Alan Simpson, co-chair of the Deficit Reduction Commission, once again has trouble with his mouth. The report he and co-chair Erskine Bowles issued in December recommended, in the words of South Florida NPR station WXEL, "Social Security benefit cuts via a higher retirement age, lower annual cost-of-living adjustments and a change in the way benefits are calculated." And, WXEL quoted Simpson in a just-released interview, as declaring, "We're not talking about privatization. These jerks that keep dragging that up are lying. We never suggested that."
But just a few weeks ago, he and co-chair Erskine Bowles let loose their deficit reduction report. Its "Recommendation 5.10" urged: "A serious bi-partisan conversation...regarding incentives to generate personal retirement savings that supplement Social Security...Americans need a fiscally responsible personal retirement savings system..."
Coming on the heels of their several proposed Social Security benefit reductions, those accounts would not simply "supplement" Social Security but would supplant significant parts of it. That in essence was George W. Bush's failed plan to divert a portion of Social Security revenue into private accounts. When "privatization" proved an unpopular term, President Bush tried, unsuccessfully, to disown it.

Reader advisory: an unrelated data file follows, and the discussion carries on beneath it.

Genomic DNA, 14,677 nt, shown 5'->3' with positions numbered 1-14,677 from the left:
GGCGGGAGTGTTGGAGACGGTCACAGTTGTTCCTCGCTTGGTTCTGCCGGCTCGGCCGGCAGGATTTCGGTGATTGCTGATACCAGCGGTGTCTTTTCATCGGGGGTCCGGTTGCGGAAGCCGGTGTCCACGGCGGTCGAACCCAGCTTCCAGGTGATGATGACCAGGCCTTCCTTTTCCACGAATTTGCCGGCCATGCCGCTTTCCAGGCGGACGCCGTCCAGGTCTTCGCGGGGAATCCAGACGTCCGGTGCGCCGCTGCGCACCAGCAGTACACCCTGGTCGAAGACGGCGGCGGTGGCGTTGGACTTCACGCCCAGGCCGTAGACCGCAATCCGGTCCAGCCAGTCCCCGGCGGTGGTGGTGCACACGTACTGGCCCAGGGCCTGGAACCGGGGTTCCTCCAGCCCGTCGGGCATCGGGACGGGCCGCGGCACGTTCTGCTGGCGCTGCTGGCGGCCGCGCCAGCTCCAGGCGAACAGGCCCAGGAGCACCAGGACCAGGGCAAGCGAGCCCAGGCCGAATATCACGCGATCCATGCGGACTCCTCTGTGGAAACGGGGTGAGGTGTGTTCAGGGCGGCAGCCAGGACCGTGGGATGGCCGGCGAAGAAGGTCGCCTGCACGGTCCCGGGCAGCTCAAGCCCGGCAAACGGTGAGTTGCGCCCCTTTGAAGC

Former Senator Simpson is also trying to shuck it off. But, shucks, if it sounds so much like Bush's privatization gambit and would have essentially the same effects -- shrinking Social Security while expanding higher-cost, lower-reliability private plans, it makes sense to call that "privatization." Translated to Simpson-talk: "If it looks like a bum steer on Social Security, sounds like a bum steer, struts and staggers like a bum steer, we should just call it a bum steer."